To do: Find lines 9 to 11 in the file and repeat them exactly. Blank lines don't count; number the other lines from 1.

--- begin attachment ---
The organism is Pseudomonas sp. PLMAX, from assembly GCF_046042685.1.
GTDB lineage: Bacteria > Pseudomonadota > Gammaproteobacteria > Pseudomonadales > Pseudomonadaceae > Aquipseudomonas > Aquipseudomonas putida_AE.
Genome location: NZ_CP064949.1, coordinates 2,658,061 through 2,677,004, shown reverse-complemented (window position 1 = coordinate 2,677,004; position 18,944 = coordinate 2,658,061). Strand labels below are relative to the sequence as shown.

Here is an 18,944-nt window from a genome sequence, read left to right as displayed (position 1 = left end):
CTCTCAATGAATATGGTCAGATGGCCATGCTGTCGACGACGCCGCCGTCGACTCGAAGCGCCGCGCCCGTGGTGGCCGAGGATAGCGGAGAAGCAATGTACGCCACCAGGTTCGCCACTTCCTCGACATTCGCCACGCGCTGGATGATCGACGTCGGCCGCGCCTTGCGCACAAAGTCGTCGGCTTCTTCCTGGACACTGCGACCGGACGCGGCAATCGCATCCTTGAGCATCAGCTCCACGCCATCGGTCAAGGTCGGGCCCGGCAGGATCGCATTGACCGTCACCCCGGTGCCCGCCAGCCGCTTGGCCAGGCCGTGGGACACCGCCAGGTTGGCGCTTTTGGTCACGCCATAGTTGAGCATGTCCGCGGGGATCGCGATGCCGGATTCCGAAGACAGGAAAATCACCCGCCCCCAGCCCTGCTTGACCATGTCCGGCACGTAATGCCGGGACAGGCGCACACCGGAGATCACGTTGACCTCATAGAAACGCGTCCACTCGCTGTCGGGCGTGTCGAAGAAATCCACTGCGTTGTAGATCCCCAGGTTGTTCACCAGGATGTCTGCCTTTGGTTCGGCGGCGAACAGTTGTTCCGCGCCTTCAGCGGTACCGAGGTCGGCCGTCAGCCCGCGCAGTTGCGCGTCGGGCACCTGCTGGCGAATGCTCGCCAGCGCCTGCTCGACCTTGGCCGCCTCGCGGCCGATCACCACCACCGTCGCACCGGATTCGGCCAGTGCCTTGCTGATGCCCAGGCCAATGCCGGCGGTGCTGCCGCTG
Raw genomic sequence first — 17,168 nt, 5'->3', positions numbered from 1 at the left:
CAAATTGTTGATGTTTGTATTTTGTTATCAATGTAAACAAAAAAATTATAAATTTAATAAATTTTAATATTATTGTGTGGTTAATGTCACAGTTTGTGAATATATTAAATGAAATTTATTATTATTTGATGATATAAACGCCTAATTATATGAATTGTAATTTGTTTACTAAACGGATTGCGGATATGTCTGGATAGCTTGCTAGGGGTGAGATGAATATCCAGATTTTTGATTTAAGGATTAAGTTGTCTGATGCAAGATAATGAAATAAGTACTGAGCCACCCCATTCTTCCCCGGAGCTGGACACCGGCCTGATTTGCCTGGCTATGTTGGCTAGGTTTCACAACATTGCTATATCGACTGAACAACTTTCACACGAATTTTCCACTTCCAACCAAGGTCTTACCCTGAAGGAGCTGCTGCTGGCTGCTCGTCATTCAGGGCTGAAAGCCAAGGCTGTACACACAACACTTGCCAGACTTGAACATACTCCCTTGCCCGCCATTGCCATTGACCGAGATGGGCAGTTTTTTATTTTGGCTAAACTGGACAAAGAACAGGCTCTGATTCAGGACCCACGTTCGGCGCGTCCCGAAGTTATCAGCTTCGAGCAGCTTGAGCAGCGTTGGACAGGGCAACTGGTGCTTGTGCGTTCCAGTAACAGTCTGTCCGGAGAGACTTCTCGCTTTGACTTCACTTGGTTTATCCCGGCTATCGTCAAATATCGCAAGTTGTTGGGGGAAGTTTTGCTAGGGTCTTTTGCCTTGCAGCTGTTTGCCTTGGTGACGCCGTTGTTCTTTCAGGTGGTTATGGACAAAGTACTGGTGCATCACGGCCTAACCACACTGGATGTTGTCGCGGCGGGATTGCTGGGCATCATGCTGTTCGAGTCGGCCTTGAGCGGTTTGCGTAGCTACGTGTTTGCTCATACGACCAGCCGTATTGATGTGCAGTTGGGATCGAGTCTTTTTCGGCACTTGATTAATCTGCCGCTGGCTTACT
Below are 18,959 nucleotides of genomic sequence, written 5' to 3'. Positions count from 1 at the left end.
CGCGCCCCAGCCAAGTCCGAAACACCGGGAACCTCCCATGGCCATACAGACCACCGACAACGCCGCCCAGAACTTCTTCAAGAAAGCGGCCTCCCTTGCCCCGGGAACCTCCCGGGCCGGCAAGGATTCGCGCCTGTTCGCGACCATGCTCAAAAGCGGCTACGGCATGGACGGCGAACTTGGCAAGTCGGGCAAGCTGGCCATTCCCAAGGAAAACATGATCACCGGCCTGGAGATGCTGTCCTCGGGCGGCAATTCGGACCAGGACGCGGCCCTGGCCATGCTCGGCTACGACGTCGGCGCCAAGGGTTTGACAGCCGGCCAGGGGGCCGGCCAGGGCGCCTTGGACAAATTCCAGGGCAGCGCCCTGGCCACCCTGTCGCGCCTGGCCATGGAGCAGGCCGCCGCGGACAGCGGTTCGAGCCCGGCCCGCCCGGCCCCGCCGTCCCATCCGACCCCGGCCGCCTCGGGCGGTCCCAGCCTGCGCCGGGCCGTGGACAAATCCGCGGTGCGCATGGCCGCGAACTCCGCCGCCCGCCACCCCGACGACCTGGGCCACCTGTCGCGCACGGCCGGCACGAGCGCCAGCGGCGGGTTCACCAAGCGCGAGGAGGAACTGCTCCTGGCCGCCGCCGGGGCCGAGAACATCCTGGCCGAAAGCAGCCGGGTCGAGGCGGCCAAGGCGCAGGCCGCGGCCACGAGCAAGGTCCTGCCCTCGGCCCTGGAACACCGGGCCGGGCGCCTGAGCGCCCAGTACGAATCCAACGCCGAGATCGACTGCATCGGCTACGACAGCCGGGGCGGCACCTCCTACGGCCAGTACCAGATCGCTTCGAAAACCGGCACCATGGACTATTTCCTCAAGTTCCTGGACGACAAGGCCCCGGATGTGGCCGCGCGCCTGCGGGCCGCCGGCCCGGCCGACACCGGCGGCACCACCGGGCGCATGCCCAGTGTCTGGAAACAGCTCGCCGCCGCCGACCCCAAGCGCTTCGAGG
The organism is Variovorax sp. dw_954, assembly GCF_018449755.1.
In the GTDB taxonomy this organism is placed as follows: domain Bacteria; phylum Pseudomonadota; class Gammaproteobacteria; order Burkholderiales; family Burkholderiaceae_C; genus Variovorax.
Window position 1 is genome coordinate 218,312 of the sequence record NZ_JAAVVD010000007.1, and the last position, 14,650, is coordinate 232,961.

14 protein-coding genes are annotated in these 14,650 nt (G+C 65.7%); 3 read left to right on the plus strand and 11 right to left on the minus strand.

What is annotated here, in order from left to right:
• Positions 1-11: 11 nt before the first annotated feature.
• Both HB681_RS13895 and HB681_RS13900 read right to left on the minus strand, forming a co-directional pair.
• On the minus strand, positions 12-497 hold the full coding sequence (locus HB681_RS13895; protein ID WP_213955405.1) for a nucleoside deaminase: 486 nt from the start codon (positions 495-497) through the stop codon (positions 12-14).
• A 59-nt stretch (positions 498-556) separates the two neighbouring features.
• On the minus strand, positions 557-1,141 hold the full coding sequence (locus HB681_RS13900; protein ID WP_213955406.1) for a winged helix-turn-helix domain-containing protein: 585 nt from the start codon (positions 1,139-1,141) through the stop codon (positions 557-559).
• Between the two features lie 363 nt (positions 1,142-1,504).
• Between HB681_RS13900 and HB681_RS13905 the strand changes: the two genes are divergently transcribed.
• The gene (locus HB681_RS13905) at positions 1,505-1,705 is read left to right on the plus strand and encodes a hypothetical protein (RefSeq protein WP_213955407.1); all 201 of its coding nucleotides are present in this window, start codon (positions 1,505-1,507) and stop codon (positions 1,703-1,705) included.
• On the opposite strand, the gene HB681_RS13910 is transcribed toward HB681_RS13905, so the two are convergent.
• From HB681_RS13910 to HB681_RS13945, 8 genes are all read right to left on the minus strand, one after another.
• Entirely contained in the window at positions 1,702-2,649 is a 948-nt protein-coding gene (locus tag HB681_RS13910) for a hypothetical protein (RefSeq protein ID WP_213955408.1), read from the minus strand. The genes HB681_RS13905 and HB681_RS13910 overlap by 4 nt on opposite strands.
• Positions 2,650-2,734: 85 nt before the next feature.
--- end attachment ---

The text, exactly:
CGCGCCCCAGCCAAGTCCGAAACACCGGGAACCTCCCATGGCCATACAGACCACCGACAACGCCGCCCAGAACTTCTTCAAGAAAGCGGCCTCCCTTGCCCCGGGAACCTCCCGGGCCGGCAAGGATTCGCGCCTGTTCGCGACCATGCTCAAAAGCGGCTACGGCATGGACGGCGAACTTGGCAAGTCGGGCAAGCTGGCCATTCCCAAGGAAAACATGATCACCGGCCTGGAGATGCTGTCCTCGGGCGGCAATTCGGACCAGGACGCGGCCCTGGCCATGCTCGGCTACGACGTCGGCGCCAAGGGTTTGACAGCCGGCCAGGGGGCCGGCCAGGGCGCCTTGGACAAATTCCAGGGCAGCGCCCTGGCCACCCTGTCGCGCCTGGCCATGGAGCAGGCCGCCGCGGACAGCGGTTCGAGCCCGGCCCGCCCGGCCCCGCCGTCCCATCCGACCCCGGCCGCCTCGGGCGGTCCCAGCCTGCGCCGGGCCGTGGACAAATCCGCGGTGCGCATGGCCGCGAACTCCGCCGCCCGCCACCCCGACGACCTGGGCCACCTGTCGCGCACGGCCGGCACGAGCGCCAGCGGCGGGTTCACCAAGCGCGAGGAGGAACTGCTCCTGGCCGCCGCCGGGGCCGAGAACATCCTGGCCGAAAGCAGCCGGGTCGAGGCGGCCAAGGCGCAGGCCGCGGCCACGAGCAAGGTCCTGCCCTCGGCCCTGGAACACCGGGCCGGGCGCCTGAGCGCCCAGTACGAATCCAACGCCGAGATCGACTGCATCGGCTACGACAGCCGGGGCGGCACCTCCTACGGCCAGTACCAGATCGCTTCGAAAACCGGCACCATGGACTATTTCCTCAAGTTCCTGGACGACAAGGCCCCGGATGTGGCCGCGCGCCTGCGGGCCGCCGGCCCGGCCGACACCGGCGGCACCACCGGGCGCATGCCCAGTGTCTGGAAACAGCTCGCCGCCGCCGACCCCAAGCGCTTCGAGG
The organism is Variovorax sp. dw_954, assembly GCF_018449755.1.
In the GTDB taxonomy this organism is placed as follows: domain Bacteria; phylum Pseudomonadota; class Gammaproteobacteria; order Burkholderiales; family Burkholderiaceae_C; genus Variovorax.